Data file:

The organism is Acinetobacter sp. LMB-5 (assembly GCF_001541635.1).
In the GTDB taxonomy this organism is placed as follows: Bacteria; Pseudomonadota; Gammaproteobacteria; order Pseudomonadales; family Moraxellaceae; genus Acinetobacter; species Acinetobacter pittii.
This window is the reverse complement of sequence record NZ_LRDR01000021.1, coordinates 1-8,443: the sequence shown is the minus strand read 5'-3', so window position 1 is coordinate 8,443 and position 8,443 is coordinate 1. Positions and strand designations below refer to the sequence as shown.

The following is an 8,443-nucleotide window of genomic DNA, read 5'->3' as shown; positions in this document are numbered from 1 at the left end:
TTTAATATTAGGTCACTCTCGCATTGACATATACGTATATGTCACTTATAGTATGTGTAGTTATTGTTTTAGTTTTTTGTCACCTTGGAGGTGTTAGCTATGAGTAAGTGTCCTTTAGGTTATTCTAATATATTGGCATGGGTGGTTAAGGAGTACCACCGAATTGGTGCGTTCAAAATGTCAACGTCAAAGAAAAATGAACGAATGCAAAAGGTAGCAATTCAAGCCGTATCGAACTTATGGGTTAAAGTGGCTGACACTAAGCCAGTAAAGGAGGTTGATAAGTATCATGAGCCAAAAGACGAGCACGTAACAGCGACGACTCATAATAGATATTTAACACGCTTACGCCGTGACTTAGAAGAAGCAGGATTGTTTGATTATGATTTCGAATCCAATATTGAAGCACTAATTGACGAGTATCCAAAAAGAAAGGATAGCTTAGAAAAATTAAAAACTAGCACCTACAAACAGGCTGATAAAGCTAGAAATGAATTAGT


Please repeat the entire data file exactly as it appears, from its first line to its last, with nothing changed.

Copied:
The organism is Acinetobacter sp. LMB-5 (assembly GCF_001541635.1).
In the GTDB taxonomy this organism is placed as follows: Bacteria; Pseudomonadota; Gammaproteobacteria; order Pseudomonadales; family Moraxellaceae; genus Acinetobacter; species Acinetobacter pittii.
This window is the reverse complement of sequence record NZ_LRDR01000021.1, coordinates 1-8,443: the sequence shown is the minus strand read 5'-3', so window position 1 is coordinate 8,443 and position 8,443 is coordinate 1. Positions and strand designations below refer to the sequence as shown.

The following is an 8,443-nucleotide window of genomic DNA, read 5'->3' as shown; positions in this document are numbered from 1 at the left end:
TTTAATATTAGGTCACTCTCGCATTGACATATACGTATATGTCACTTATAGTATGTGTAGTTATTGTTTTAGTTTTTTGTCACCTTGGAGGTGTTAGCTATGAGTAAGTGTCCTTTAGGTTATTCTAATATATTGGCATGGGTGGTTAAGGAGTACCACCGAATTGGTGCGTTCAAAATGTCAACGTCAAAGAAAAATGAACGAATGCAAAAGGTAGCAATTCAAGCCGTATCGAACTTATGGGTTAAAGTGGCTGACACTAAGCCAGTAAAGGAGGTTGATAAGTATCATGAGCCAAAAGACGAGCACGTAACAGCGACGACTCATAATAGATATTTAACACGCTTACGCCGTGACTTAGAAGAAGCAGGATTGTTTGATTATGATTTCGAATCCAATATTGAAGCACTAATTGACGAGTATCCAAAAAGAAAGGATAGCTTAGAAAAATTAAAAACTAGCACCTACAAACAGGCTGATAAAGCTAGAAATGAATTAGT